A risk for many patients is that their disease can comeback. This can happen if the treatments you had before the transplant did not kill all of your cancer cells. Your risk is higher if you have your transplant when you are in an advanced stage of disease or are already in relapse.
Infection Precautions at a Glance
Keeping yourself clean is very important. You will follow a shower routine that includes washing your skin daily. Start with your neck and move down your body. Wash your upper body, middle section, legs finally your feet. Pay extra attention to washing under your arms, groin, and perineum since these areas are moist and harbor germs. The perineum is the area between a woman’s vagina and rectum and a man’s penis and rectum. Shampoo your scalp with ordinary shampoo or soap once a day. Tell your nurse if you need help.
Germs are often carried on your hands or on objects that your touch. Wash your hands thoroughly with soap after you urinate or move your bowels. Also wash your hands before eating.
Keep the skin clean around your central venous IV catheter. The dressing that covers and protects it will be changed once a week unless it gets wet or dirty. To reduce the chance of infection, do not let the IV tubing touch the floor.
Take good care of your mouth throughout your hospitalization. Good mouth care can help prevent infections and other complication in your mouth. The nurse will work with you to plan your mouth care routine. Below are some of the guidelines to follow:
- You will be given a mouthwash was to rinse your mouth before and after meals and at bedtime. Use only the mouth wash your nurse gives you. Do not use a commercial mouthwash or toothpaste because these products irritate and dry the mucous membranes of the mouth and throat.
- When your platelet count is low, you may bleed easily. Use extra caution when brushing your teeth, and always use an ultra-soft tooth brush.
- Do not use dental floss
- Avoid licking your lips. This increase drying and chapping.
- To keep our lips moist, apply a lubricant after mouth care and every two to four hours as needed.
- If your mouth becomes sensitive, avoid hot, spicy, acidic, or coarse foods. You may prefer soft or liquid food served chilled or at room temperature.
- Tell your nurse if you have any tenderness, discomfort or pain in your mouth. If your mouth becomes painful, your doctors will prescribe medicine to decrease the pain.
You will be on reverse isolation precautions to protect you from outside germs. Once they are started, you will be on them until you are discharged.
Since platelets work to prevent and control bleeding, you will have a higher chance of bleeding when your platelet count is low. The nurse will check your stool and urine routinely for blood. You should also:
- Use an electric razor when shaving.
- Follow safety measures to prevent falls or accidents.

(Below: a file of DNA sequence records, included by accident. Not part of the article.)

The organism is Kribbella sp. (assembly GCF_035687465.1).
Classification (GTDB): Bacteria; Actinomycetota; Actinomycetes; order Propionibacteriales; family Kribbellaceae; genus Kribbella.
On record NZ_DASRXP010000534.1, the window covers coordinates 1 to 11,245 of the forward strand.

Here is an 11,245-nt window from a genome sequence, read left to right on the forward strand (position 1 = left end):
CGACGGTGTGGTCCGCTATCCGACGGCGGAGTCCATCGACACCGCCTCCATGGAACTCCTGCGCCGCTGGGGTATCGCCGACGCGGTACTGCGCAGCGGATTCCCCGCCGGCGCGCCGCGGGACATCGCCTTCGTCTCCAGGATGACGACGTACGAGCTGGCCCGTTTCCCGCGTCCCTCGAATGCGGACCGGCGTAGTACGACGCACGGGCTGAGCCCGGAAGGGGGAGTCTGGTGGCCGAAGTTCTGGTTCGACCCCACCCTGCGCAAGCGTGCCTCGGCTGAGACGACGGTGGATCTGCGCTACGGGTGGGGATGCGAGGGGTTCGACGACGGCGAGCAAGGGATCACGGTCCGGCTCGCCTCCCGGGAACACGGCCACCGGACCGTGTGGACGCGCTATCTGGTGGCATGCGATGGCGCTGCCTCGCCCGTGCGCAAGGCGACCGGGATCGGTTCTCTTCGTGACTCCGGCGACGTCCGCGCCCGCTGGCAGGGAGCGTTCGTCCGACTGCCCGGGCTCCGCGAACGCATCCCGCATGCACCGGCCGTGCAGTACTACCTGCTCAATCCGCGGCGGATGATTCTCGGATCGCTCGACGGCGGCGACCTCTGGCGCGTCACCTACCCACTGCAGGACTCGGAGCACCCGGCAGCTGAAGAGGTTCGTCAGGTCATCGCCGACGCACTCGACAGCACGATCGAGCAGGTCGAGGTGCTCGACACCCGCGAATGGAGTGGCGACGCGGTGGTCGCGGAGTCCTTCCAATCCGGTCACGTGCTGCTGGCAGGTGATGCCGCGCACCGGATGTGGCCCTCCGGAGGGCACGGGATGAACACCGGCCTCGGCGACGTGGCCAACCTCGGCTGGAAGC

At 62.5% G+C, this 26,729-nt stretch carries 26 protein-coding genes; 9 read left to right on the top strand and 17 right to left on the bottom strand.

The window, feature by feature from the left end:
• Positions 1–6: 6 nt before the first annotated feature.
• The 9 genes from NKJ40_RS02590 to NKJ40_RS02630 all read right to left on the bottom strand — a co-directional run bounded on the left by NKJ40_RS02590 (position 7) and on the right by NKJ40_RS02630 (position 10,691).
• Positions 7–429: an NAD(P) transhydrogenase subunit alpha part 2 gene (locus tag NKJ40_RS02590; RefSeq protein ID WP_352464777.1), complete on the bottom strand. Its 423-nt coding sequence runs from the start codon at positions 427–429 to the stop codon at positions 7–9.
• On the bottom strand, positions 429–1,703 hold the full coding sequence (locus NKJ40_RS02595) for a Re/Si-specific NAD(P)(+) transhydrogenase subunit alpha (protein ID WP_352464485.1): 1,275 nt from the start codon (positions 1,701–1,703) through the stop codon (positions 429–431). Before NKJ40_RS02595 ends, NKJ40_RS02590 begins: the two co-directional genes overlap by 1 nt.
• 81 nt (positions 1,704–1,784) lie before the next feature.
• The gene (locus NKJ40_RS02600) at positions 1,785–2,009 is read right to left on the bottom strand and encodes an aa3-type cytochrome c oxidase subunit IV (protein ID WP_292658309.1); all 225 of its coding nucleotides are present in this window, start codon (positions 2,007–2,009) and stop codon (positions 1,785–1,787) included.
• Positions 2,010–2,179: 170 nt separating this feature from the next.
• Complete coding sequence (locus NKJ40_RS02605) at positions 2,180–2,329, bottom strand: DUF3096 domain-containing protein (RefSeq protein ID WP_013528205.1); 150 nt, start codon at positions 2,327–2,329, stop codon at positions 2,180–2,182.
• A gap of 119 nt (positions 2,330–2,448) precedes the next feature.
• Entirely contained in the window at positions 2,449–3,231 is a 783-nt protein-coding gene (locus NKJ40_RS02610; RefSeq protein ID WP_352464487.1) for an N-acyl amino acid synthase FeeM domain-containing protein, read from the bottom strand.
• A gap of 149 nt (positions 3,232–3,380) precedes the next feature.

- To protect yourself while walking, wear slippers with rubber soles.
- Do not use nail clippers or scissors
- Tell the health care team if you have any signs of bleeding, such as a nosebleed from your gums, increased bruising, bright red or black stools, or blood- tinged vomit.
Your blood count will be checked every day; the counts will be below normal until the stem cells start to grow. You may need red blood cell and platelet transfusions.
*Red blood cell transfusions are usually given when the hemoglobin falls below 7.
*You will have platelet infusions when your platelet count falls below 10,000.
Basic Guidelines for Blood Donors
If your friends and family would like to support your cause by donating blood or platelets they may call the
Arkansas Red Cross at: 501-614-4400
The blood donation center is located at 401 S. Monroe Little Rock AR, 72205
Donating red blood cells takes about one hour and involves using one arm. An individual can donate blood again 56 days after his or her donation. Blood can be stored for 30 days.
It takes about 2 ½ hours to donate platelets. It usually involves only one arm. A donor can give platelets as often as twice a week it can be done 72 hours before or after a blood donation. Platelets can be stored for five days.
To schedule an appointment to donate blood or platelets, donors should call the Arkansas Red Cross at (501) 614-4400.
Blood product or donors must:
- Be 17-75 years of age.
- Weigh over 110 pounds or (50 kilograms).
- Not have signs of a cold or active allergy at the time of donation.
- Not have a history or any illness such as hepatitis, jaundice, cancer, etc.
- Call the donor room if they are taking any medication and wish to donate.
- Not take aspirin, or any product that contains aspirin-like drugs (ibuprofen, Motrin, Naprosyn, Anaprox, Advil, and Aleve) within three days before donating. Acetaminophen (Tylenol, Anacin 3) is acceptable
- Not drink alcohol eight hours before donating.
- Have a lighter meal before donating.
- Avoid fatty foods before donating.
It may take up to 18 months for your immune system to recover. With some patients, it takes even longer while some recover in six months. We will do blood tests to see how your immune recovery is progressing. These begin about two to three months after your transplant. The tests will tell us how many T cells you have and how well they are working. You will take medicine to prevent infection until we know your immune system can fight off infections. When that happens, you will most likely be given vaccinations to re-immunize you against some diseases. These vaccinations are similar to some of the vaccines you received as a child.
Stress and Anxiety
We know that it can be frightening to have new treatments or to stay in your room for such a long time. Some transplant patients have told us that they feel bored in the room because “there’s nothing to do.” Others have said, they are “tired of feeling sick” and “can’t wait to go home,” or they “are anxious and depressed.” It is natural to feel like this, and sometimes it helps just to talk about things. Please talk with your nurse, social worker, or doctor about your feelings. Psychiatrists are also available to talk to you and your family. They can advise the transplant team about medications for your emotions. It is important that we all work together.